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Pan-Arab News TV Station al-Mayadeen

The New Regressive Leftist Media


Christine Crone

This book is the first comprehensive research conducted on the pan-Arab TV station al-Mayadeen – an important representative of the post-2011 generation of Arab satellite news media. Likewise, it is an investigation of a growing political trend and ideological discourse in the Arab world, which the book identifies as The New Regressive Left. The book sheds light on overlooked parts of the Arab population, which neither identified with the vision of the young activists initiating the uprisings, nor with the ambition of the growing Islamist tendency that followed. Rather it voices a grouping of Shia Muslims, religious minorities, parts of the Arab Left, secular cultural producers, and supports of the resistance movements brought together by their shared fear of the future.

Drawing on a wide variety of programmes from the station’s first four years and on interviews with staff members, the book captures how a TV station can play a role in the production of ideology through e.g. its composition of programmes, collaborations, events, iconization of cultural figures, choice of aesthetics, as well as through its recycling of cultural heritage and already existing ideological concepts. Overall, four ideological core concepts emerges, namely: the support of the resistance, the rejection of Sunni Islamism, the acceptance of authoritarianism, and the challenging of neoliberalism. Taking seriously a media outlet such as al-Mayadeen and the worldview driving an ideological discourse such as The New Regressive Left seems more acute than ever if we want to grasp the developments in a post-2011 Arab world.

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Hope for change still prevailed when al-Mayadeen was launched in June 2012, but the confidence was slowly running out. Today, looking back, certainly no one will deny that the uprisings in 2011 have turned lives upside down – though unfortunately often not for the better. Fundamental changes in the political life, on the other hand, have been limited. Rather, similarities between politics in the Arab world today and before 2011 are striking. This book has examined a media that was born out of these life-changing developments just as it has investigated the formation of a new ideological discourse where holding on to the past and returning to a pre-2011 state of Arab politics is one of the central mantras. In 2012, in the midst of continued (though fading) popular uprisings, violent responses and a growing militarisation – in a time where new heroes had been born and hopes for a brighter Arab future still persisted – al-Mayadeen might have seemed as a misplaced remnant from the past. Today, nevertheless, the station’s nostalgia for the Arab world pre-2011 – though not necessarily its political line – has become mainstream.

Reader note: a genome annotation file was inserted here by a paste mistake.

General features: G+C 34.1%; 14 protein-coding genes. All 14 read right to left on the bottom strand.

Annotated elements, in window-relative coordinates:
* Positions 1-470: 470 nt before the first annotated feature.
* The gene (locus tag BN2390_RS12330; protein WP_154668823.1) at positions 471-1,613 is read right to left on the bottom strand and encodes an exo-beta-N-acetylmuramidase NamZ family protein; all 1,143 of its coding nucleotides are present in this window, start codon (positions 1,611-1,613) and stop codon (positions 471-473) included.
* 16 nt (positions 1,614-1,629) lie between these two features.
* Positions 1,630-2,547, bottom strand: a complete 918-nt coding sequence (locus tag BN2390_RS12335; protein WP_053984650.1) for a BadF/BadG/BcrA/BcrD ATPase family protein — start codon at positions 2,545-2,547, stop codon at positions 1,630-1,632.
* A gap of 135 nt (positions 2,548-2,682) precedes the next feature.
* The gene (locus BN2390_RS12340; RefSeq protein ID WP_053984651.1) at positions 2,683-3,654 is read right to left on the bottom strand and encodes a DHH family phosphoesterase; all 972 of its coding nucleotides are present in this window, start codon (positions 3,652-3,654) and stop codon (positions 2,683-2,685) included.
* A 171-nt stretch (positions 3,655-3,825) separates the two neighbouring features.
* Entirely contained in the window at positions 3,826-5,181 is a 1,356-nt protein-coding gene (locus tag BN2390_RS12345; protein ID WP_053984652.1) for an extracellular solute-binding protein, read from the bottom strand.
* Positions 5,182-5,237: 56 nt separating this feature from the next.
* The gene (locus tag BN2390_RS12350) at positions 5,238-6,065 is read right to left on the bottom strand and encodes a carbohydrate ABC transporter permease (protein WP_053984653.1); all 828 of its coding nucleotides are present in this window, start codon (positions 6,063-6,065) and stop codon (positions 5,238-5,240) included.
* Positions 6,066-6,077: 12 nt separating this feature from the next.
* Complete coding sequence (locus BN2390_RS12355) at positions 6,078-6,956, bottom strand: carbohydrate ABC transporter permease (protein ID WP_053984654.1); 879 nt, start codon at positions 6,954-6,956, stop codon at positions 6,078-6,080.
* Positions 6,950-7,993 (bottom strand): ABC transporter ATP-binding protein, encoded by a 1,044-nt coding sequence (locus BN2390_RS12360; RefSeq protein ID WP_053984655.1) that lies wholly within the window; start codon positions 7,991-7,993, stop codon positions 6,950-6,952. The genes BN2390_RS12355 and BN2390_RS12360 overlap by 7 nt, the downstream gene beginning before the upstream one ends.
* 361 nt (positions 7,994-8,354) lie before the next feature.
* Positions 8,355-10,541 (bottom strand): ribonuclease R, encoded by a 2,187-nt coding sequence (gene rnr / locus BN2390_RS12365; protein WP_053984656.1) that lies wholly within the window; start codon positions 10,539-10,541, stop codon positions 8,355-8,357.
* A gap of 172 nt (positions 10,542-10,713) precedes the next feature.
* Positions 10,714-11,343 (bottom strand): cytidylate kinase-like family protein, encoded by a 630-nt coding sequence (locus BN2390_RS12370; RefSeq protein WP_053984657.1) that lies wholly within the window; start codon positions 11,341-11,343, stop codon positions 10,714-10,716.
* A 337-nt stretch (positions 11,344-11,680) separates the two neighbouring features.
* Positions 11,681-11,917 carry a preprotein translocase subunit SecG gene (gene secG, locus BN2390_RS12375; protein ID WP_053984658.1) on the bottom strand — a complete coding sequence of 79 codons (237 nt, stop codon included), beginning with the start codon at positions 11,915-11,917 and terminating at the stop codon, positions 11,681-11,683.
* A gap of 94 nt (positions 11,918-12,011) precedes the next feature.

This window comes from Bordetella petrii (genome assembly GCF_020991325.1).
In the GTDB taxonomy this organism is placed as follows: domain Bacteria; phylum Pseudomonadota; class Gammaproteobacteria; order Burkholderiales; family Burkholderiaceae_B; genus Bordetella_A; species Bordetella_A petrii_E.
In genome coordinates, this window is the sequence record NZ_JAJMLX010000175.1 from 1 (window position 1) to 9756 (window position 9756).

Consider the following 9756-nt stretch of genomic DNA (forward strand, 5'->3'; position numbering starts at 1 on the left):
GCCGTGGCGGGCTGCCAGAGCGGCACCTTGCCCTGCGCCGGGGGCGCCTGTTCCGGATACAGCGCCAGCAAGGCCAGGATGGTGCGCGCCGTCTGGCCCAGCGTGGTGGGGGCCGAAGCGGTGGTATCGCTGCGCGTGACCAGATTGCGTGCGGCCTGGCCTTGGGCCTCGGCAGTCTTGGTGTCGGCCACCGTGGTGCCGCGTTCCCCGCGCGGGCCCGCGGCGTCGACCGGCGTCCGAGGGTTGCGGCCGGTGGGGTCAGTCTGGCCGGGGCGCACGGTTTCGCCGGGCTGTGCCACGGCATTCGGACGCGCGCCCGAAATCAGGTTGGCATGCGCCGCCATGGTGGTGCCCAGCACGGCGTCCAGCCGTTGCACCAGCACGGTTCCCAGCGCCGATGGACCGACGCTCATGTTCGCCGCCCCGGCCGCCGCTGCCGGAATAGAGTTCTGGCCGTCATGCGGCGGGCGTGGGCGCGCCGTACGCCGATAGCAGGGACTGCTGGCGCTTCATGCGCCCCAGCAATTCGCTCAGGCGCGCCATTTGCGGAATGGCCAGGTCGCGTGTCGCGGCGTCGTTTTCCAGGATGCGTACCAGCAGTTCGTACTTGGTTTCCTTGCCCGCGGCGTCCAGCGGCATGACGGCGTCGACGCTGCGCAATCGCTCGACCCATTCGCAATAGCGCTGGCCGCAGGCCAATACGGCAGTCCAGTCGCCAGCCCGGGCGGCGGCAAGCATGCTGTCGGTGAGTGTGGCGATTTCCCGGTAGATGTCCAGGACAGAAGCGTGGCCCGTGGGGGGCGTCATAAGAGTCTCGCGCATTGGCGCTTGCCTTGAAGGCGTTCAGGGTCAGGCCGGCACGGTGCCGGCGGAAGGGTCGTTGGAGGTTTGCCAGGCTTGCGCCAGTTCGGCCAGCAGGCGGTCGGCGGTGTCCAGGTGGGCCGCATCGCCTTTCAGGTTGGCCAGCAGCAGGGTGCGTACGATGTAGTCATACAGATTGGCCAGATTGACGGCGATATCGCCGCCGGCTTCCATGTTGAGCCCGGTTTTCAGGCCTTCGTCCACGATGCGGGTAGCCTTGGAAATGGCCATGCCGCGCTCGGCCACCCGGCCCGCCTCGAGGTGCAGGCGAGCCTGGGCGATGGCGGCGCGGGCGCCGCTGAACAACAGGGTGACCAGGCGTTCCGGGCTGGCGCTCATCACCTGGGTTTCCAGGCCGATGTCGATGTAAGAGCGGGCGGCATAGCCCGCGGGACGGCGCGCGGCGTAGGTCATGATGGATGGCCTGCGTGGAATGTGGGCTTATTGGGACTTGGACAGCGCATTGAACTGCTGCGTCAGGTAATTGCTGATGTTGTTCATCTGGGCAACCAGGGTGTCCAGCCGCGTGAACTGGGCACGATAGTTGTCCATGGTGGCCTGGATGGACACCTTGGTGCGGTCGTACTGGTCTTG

Al-Mayadeen is both an important representative of the post-2011 generation of Arab satellite news media and an interesting example of how ideological formations took place in these crucial years of Arab political history. I have been interested in understanding both: the TV station and the ideological discourse in its making. I have shown how these two are closely interlinked, interdependent and ←187 | 188...

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